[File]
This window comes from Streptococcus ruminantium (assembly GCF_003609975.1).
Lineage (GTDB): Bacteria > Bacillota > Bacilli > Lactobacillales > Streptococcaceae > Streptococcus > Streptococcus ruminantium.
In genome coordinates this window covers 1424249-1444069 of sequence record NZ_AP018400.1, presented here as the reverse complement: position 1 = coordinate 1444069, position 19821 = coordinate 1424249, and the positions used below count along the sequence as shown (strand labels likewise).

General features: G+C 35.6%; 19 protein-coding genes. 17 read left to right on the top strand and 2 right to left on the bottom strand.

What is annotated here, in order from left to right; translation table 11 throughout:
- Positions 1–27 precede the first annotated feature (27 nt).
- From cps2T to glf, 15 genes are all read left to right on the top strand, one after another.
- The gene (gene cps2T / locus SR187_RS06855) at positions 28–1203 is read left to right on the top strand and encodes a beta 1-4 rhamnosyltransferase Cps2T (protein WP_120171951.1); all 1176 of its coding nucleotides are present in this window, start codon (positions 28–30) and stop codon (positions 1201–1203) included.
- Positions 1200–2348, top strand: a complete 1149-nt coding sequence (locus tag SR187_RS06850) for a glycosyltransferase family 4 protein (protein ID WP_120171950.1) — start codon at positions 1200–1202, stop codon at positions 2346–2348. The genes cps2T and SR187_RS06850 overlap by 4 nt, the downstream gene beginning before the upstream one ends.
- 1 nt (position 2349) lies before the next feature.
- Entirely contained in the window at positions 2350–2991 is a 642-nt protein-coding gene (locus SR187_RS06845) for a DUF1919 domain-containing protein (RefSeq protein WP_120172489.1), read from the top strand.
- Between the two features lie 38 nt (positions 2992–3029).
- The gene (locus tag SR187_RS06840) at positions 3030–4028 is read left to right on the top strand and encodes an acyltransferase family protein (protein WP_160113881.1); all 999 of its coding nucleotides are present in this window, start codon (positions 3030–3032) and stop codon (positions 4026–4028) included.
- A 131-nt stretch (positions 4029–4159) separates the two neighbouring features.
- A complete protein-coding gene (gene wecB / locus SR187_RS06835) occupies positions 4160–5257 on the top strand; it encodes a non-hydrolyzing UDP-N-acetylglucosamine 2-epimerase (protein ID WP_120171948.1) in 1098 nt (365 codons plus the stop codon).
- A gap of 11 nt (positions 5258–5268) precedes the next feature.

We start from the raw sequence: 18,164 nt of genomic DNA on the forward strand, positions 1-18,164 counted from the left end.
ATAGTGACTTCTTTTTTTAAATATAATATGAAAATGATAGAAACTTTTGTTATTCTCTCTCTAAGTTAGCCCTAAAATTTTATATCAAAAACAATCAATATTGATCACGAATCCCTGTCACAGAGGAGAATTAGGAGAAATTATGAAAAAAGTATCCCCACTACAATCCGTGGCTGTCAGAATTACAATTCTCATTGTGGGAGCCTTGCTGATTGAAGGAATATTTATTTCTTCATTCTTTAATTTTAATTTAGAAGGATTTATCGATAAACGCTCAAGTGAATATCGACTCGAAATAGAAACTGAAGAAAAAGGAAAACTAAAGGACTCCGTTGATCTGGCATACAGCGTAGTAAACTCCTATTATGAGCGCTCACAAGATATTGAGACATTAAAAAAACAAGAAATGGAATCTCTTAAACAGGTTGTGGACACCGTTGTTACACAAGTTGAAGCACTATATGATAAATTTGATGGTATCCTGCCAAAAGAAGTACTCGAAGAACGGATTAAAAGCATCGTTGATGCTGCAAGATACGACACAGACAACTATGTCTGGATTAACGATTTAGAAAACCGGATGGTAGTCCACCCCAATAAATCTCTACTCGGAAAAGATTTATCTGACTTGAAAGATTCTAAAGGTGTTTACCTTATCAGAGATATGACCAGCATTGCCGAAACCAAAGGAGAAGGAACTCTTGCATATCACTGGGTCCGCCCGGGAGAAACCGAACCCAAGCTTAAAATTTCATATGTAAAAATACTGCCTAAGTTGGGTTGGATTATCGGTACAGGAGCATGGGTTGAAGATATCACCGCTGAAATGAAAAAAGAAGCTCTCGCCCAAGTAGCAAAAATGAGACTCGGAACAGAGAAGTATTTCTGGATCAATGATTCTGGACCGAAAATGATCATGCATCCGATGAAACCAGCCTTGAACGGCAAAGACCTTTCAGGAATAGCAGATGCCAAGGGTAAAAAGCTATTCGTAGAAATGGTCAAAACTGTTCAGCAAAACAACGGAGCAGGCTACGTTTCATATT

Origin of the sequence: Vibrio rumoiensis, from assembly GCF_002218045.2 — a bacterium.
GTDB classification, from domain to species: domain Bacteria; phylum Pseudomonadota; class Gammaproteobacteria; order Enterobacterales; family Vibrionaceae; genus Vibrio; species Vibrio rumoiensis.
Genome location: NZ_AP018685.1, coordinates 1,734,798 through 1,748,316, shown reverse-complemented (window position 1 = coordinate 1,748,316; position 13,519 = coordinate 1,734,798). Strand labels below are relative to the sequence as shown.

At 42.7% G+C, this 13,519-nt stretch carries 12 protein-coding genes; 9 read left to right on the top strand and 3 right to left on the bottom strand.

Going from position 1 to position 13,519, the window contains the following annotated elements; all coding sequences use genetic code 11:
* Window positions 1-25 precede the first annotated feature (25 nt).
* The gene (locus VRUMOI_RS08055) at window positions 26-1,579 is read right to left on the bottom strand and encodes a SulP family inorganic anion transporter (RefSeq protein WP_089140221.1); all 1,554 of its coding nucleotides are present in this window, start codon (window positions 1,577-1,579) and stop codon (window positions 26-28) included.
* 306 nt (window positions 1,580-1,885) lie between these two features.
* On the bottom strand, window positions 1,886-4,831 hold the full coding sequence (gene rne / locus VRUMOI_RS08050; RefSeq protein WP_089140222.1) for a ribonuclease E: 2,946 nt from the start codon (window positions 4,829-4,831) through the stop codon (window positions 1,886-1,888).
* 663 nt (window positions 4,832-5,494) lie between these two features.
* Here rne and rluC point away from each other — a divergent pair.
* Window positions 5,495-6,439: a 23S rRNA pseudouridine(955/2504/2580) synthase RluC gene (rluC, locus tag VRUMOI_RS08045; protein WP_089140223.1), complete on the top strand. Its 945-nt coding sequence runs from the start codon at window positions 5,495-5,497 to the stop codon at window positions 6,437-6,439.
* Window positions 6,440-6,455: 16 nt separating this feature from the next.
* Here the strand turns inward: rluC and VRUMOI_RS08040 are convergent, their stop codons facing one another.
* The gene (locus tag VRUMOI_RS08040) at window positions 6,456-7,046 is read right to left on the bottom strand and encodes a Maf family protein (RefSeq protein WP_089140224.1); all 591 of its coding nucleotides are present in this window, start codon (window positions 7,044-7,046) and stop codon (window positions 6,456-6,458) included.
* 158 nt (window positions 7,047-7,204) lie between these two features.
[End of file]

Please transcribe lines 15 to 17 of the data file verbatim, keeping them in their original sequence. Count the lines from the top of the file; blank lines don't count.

- A complete protein-coding gene (gene wecB / locus SR187_RS06835) occupies positions 4160–5257 on the top strand; it encodes a non-hydrolyzing UDP-N-acetylglucosamine 2-epimerase (protein ID WP_120171948.1) in 1098 nt (365 codons plus the stop codon).
- A gap of 11 nt (positions 5258–5268) precedes the next feature.

We start from the raw sequence: 18,164 nt of genomic DNA on the forward strand, positions 1-18,164 counted from the left end.